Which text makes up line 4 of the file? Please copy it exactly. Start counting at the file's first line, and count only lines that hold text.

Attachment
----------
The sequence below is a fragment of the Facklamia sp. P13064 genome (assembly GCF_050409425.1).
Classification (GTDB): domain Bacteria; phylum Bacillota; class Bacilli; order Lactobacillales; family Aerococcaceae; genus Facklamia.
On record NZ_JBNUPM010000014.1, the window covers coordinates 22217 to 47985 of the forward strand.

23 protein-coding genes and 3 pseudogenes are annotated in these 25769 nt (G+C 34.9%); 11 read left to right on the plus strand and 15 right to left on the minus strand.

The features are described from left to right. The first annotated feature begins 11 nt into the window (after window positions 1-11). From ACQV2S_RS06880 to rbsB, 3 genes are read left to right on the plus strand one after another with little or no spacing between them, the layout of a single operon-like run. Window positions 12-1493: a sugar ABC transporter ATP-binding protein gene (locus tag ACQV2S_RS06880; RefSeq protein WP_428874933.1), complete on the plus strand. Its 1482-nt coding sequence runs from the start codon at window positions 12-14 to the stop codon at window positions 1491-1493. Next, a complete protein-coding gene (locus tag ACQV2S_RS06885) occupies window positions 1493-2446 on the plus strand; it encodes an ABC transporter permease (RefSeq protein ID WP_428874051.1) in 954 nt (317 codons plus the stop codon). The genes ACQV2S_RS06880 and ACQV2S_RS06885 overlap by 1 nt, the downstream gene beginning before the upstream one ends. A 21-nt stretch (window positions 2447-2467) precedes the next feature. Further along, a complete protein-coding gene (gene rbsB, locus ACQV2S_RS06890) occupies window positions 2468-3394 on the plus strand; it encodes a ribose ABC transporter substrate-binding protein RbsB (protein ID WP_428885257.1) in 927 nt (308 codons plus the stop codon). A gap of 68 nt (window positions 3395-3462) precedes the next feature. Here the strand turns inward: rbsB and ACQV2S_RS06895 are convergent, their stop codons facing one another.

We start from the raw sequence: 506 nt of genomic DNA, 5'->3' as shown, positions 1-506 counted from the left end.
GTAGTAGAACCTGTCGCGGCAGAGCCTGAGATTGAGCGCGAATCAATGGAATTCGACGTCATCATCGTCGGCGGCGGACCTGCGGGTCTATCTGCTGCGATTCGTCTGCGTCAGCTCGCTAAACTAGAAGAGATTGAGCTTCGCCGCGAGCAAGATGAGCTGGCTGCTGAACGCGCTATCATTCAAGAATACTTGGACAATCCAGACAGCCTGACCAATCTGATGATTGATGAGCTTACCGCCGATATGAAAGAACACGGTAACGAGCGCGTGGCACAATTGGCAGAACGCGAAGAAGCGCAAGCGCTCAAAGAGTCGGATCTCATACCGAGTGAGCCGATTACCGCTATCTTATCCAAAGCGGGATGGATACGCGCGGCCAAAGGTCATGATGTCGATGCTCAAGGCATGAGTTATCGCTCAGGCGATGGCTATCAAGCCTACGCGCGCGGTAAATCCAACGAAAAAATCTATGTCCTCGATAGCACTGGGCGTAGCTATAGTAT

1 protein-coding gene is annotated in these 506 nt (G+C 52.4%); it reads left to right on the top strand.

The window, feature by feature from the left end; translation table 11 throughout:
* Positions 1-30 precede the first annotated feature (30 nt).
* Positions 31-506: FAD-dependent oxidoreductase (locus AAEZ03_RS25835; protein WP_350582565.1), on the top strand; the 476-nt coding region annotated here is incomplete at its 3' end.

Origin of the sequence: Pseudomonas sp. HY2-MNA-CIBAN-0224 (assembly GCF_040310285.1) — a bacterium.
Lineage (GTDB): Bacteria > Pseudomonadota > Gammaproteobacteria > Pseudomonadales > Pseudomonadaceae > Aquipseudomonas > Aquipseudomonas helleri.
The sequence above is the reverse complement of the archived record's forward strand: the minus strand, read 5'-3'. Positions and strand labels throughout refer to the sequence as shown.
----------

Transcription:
23 protein-coding genes and 3 pseudogenes are annotated in these 25769 nt (G+C 34.9%); 11 read left to right on the plus strand and 15 right to left on the minus strand.